Spotlight Series: Dr. Sarah Fawcett

“Spotlight Series” is a group of posts designed to introduce you to the other members of the science team on the research expedition.  Each scientist and his/her research will be featured – I provided the prompts and the scientists added their own information (my comments will be in brackets: [ ]).  Feel free to ask questions about what they are studying and how they became interested in science!

Dr. Sarah Fawcett

Dr. Fawcett

Dr. Fawcett, born and raised in South Africa, is currently completing her post-doctoral research at Princeton University.

What is your field of study? I consider myself a marine biogeochemist.  Interested in using various chemical tracer to understand biological processes – basically, how are the microscopic plants (phytoplankton) that live in the global surface ocean affected by ocean chemistry, and how do they in turn change ocean chemistry. I work on the nitrogen cycle because nitrogen is essential for life and also determines how much photosynthesis happens in the ocean (plants need N to grow).  Photosynthesis is what takes CO2 out of the atmosphere and puts it into the ocean, which ties nitrogen directly to carbon and climate.  This is true of all climate – the past, present, and future.  We can use the nitrogen tracer to tell us about climate throughout history.

What information do you hope to find on the expedition? I’m collecting phytoplankton by filtering huge volumes of seawater and concentrating the phytoplankton that live in it onto a filter .

Back in the lab, I measure the Nitrogen isotope ratio (i.e. N-15:N-14) of different phytoplankton groups, which tells me about the form of nitrogen (nitrate or ammonium) that they have been consuming. If they rely mainly on nitrate, which is mixed up into sunlit surface waters from the deep ocean, they act as a net remover of atmospheric carbon dioxide, and are therefore important for the C-cycle and climate. Ammonium, on the other hand, is recycled over and over in surface waters so that its consumption by phytoplankton has no net effect on carbon dioxide.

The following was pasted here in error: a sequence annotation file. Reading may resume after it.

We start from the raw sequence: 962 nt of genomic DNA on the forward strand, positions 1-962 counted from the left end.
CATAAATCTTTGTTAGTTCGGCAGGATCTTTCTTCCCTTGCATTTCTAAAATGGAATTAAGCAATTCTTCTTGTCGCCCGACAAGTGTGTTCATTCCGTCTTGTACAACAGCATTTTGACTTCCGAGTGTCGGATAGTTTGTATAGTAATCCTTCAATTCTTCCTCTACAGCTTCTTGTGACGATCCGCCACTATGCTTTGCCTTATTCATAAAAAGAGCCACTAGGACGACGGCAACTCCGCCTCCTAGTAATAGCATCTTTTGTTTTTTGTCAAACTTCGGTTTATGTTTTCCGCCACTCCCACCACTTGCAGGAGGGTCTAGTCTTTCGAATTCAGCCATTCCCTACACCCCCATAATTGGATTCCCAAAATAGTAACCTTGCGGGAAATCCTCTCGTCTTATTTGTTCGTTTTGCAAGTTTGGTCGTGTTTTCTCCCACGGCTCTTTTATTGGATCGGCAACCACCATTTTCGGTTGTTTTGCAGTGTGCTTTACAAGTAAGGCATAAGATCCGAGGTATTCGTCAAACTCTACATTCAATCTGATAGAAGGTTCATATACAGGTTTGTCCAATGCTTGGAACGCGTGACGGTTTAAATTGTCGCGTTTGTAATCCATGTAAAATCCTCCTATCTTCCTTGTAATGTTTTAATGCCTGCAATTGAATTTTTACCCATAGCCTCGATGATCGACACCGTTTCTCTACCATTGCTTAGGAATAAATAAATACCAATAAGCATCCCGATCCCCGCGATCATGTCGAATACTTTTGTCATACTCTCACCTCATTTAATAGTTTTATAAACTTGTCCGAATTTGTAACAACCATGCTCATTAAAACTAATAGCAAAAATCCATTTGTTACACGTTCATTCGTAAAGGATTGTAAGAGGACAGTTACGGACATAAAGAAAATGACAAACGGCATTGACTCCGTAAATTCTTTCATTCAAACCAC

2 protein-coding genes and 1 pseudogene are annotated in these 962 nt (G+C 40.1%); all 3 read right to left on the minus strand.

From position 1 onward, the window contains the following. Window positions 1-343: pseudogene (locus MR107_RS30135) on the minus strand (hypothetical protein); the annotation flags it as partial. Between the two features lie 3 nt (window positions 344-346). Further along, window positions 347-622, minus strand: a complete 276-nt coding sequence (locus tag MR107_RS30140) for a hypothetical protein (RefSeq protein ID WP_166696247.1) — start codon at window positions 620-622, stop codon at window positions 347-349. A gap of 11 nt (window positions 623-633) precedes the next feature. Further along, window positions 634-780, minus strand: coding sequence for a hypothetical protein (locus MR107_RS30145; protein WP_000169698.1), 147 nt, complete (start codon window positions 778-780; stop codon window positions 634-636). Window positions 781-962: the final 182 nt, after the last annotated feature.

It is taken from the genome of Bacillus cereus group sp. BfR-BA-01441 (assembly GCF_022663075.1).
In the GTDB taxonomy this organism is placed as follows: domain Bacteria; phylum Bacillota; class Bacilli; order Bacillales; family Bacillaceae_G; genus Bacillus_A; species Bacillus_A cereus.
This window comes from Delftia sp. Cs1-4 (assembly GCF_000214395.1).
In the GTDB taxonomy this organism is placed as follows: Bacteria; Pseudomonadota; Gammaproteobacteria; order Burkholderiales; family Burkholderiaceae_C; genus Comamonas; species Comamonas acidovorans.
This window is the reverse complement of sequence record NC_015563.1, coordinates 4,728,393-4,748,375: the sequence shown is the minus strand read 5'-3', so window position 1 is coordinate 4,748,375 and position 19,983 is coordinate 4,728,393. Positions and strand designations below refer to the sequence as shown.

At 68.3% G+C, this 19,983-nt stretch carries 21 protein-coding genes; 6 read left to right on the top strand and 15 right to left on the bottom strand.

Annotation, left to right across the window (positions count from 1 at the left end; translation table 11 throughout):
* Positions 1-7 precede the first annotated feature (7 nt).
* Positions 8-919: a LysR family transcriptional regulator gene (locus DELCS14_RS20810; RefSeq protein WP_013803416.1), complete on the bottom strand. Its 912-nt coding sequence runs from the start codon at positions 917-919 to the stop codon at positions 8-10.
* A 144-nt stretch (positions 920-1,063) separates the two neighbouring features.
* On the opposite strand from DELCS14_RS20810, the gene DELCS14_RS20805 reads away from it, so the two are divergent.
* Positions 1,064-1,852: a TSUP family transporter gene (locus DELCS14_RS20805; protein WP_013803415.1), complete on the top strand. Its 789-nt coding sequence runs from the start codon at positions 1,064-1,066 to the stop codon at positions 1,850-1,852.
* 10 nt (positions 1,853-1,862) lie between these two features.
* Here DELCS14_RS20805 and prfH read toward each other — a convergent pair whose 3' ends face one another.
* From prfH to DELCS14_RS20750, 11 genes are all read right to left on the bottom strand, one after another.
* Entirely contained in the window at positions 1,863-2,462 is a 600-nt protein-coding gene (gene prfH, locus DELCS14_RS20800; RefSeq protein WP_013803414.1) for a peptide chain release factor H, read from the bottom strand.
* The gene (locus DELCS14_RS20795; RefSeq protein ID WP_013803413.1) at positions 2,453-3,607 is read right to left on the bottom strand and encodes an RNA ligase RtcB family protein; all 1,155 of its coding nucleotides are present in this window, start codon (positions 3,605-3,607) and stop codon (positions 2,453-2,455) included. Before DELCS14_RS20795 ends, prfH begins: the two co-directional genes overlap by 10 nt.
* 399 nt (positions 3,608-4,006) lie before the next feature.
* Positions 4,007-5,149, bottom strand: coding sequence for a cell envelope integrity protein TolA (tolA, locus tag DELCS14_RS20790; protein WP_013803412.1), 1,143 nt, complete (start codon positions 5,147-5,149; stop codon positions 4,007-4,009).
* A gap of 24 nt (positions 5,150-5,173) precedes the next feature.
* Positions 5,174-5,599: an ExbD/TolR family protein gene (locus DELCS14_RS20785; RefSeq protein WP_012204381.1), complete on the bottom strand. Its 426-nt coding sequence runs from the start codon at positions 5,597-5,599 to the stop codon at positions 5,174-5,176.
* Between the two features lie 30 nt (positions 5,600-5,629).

[go back and look at the picture of Dr. Fawcett – next to her you can see the setup of her lab.  The large jugs of water on the left are the samples collected from the ocean.  Each jug is connected to a clear, round yo-yo looking device .  These contain the filters that collect the phytoplankton.  Once all the water is filtered through, she removes and freezes the filters so she can study them further]

How did you become interested in science?  I have always been interested in marine science because it was such a big part of my life growing up.  South Africa is a beautiful country geologically and I’ve always been interested in how things work.  I do what I do because I’m really interested in feedback cycles and the balance the Earth has – there’s no better way to think about the world than to think about the biogeochemistry.  It’s truly fascinating.

Educational background: I received my undergraduate degree in Earth and Planetary Science from Harvard and my PhD from Princeton in geosciences.  I’m currently a post-doctoral research associate.

Plans for the future: I would like to be a professor in Cape Town, South Africa because I’d have access to the South Atlantic, Indian, and Southern Ocean (the ocean around Antarctica). There are so many intriguing questions directly related to how our planet works and why it’s habitable that have to do directly with these oceans (particularly the Southern Ocean, which is the largest). We have no idea how to answer some of these questions, and I think that’s really exciting. We can also learn a lot about past climate: by drilling into the ocean floor and measuring the chemical composition of the shells of microfossils that died and sank to the bottom of the ocean thousands of years ago, we can actually reconstruct what climate was like in the past, and begin to understand, for example, why the Earth has ice ages.

Back to Ms. B:

Dr. Fawcett’s research is truly fascinating and will be hugely beneficial to our understanding of the Earth.  I hope she has inspired some ideas of your own!

I will be featuring the other scientists as the voyage continues so you’ll be exposed to lots of different research ideas.

Don’t forget to comment on the posts! You can always use Edmodo to ask a question/comment if you prefer.

Until next time,

Ms. B.

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2 thoughts on “Spotlight Series: Dr. Sarah Fawcett

  1. Very interesting work. How is ocean dumping and acid rain affecting surface tension that far out at sea? And how are the plankton being affected by this? Is the plankton population decreasing? If so, is there enough plankton to continue scrubbing CO2? Or, is the plankton population suffering like rain forests?

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